The legislature’s Appropriations Committee on Monday approved HB-6187, a costly measure requiring Connecticut employers of 50 or more employees to provide their hourly and non-exempt workers a minimum of 6.5 paid sick days per year.

Lawmakers approved the bill after making it harder for employers to administer--and after stripping out a major clue as to how costly it really will be. [CBIA thanks those committee lawmakers who voted against HB-6187.]

Significantly, lawmakers changed the proposal to exclude part-time and temporary workers associated with the state's higher education system. Not coincidentally, the proposal's fiscal note--$1.2 million over two years--was tied that group of state workers. With this carve-out, the costly proposal now has no official fiscal note.

The amended legislation also:

  • Establishes a threshold of 1,040 hours worked for an employee to be eligible for paid sick leave
  • Expands the types of approved uses of sick leave for the care of children
  • Prohibits employers from asking for more than 7 days' notice of an employee's planned sick time.
  • Adds penalities on employers for perceived discrimination or retaliation for an employee's use of paid sick leave.
  • Requires employers to post notice of employees' eligibility for paid sick leave.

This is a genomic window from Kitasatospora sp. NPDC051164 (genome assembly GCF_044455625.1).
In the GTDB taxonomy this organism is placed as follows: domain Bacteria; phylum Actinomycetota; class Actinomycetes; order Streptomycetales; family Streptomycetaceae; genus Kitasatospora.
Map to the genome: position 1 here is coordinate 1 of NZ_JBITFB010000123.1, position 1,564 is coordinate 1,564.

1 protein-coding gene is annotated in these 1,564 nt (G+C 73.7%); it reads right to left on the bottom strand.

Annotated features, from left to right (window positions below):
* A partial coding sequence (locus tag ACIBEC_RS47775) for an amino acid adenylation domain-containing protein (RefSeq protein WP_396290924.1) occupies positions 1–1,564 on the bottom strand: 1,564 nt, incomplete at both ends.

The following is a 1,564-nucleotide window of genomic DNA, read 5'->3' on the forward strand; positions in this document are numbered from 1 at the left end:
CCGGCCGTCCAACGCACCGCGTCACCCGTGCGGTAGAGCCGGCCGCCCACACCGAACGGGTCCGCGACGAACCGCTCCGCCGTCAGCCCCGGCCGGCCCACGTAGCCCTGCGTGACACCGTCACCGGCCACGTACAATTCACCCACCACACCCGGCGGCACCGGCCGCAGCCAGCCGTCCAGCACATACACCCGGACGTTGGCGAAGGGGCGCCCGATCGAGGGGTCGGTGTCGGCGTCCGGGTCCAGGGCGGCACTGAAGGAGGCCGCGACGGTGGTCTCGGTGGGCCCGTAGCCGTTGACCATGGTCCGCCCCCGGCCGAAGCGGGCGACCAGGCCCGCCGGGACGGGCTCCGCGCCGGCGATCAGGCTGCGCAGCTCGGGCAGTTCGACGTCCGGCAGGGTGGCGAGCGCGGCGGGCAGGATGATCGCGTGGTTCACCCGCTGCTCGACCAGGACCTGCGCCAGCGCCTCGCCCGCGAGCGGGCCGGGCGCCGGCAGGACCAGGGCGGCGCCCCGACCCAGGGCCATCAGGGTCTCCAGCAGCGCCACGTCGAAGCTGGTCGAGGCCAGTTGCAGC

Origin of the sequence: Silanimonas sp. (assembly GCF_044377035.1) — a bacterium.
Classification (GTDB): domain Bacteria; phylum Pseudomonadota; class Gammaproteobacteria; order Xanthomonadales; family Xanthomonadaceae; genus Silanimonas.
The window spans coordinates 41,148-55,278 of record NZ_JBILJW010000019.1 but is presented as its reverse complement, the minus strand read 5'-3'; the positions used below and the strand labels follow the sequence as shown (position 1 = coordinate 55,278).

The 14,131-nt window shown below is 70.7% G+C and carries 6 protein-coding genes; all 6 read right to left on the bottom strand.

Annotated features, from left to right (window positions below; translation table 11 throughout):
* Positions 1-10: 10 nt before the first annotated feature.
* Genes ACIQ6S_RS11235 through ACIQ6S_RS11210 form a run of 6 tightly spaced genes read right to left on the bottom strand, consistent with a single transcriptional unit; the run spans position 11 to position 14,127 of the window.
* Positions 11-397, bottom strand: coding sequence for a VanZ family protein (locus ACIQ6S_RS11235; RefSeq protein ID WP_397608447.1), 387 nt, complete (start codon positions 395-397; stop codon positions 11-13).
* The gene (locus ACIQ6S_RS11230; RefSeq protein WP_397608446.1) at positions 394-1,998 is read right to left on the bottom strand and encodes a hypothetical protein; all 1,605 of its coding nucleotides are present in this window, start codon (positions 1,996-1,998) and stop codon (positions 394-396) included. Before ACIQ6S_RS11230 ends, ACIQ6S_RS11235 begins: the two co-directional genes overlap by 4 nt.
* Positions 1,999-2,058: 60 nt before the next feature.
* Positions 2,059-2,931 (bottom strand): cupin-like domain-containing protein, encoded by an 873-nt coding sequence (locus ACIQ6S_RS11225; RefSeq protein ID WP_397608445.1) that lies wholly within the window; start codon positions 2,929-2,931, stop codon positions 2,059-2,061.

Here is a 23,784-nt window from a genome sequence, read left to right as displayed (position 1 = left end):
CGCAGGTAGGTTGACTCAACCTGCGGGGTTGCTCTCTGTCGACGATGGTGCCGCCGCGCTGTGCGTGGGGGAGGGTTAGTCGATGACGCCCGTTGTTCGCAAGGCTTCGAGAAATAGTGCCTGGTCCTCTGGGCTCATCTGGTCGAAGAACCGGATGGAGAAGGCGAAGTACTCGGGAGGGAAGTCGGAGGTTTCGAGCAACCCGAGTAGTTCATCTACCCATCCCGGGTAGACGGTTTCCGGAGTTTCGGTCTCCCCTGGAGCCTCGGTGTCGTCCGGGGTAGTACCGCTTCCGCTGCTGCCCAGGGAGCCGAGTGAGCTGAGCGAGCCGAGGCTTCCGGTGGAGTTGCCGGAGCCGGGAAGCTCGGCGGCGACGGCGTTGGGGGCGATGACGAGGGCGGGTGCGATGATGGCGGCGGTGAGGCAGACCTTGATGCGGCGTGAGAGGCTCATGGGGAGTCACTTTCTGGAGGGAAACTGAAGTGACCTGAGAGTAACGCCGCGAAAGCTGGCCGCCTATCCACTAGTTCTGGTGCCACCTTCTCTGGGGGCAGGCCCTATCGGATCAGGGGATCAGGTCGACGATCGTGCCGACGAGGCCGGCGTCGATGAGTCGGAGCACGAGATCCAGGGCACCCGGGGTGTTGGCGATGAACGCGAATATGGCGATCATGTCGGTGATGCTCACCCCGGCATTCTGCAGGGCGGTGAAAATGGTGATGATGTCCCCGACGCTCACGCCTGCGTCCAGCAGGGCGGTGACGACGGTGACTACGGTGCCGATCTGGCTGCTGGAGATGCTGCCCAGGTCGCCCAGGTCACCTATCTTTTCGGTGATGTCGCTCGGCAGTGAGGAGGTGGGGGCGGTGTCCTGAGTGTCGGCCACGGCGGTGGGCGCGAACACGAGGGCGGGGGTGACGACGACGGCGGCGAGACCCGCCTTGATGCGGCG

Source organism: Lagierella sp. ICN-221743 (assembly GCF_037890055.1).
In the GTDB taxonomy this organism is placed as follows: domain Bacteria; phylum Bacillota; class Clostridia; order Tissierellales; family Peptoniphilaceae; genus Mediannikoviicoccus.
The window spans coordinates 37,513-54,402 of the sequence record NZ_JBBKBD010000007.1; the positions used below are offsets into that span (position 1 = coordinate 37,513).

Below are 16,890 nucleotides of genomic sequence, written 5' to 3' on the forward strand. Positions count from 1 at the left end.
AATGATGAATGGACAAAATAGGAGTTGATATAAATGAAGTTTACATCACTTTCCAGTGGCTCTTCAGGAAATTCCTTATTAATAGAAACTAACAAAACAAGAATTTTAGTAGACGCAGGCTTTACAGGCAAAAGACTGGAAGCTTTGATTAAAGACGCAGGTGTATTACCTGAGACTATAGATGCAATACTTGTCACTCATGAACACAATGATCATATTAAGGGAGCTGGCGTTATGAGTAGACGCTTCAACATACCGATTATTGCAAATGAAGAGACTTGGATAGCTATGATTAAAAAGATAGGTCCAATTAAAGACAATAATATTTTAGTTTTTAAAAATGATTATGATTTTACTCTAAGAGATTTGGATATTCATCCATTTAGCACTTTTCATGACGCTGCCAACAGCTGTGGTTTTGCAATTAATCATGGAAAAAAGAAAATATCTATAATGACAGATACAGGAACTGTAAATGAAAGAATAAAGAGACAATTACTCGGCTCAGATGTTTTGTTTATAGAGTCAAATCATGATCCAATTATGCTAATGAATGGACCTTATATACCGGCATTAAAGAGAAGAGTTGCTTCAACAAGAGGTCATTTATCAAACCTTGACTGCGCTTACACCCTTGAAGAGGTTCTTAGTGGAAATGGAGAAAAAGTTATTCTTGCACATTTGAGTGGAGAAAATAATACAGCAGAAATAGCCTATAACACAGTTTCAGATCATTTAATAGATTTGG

HB-6187 is simply unaffordable in many ways, including the new administrative burdens. The Office of Fiscal Analysis had estimated that the proposal, if applied to the state’s university system and technical schools alone--just a small sample of the state's workforce--would cost Connecticut taxpayers $1.2 million over the next two years. Add to that the state’s private-sector employers, cities, towns and nonprofit organizations, and the projected costs of the mandate go much higher.

There are other, much deeper costs beyond the dollars.

Since the beginning of the session, employers have been telling lawmakers that if HB-6187 is enacted, they will have to offset the added expense in some way. They cannot simply absorb this additional cost while struggling to keep their doors open and make payroll.

Many employers have candidly said that the paid sick leave mandate will prevent them from hiring more workers; what’s more, it could force them to reduce wages and other employee benefits—such as health insurance and vacation time.

Ironically, then, employees would bear the consequences of a proposal supposedly intended to help them.

If HB-6187 is passed, Connecticut would become the only state in the nation to mandate paid sick leave. Not only would that make new businesses less likely to locate, invest or expand here, it would also make Connecticut’s existing businesses less able to compete.

Simply put, a sick-leave mandate would bode ill for Connecticut’s economy, its businesses and its employees.

CBIA continues to urge lawmakers to reject HB-6187. For more information, contact CBIA’s Kia Murrell at 860-244-1931 or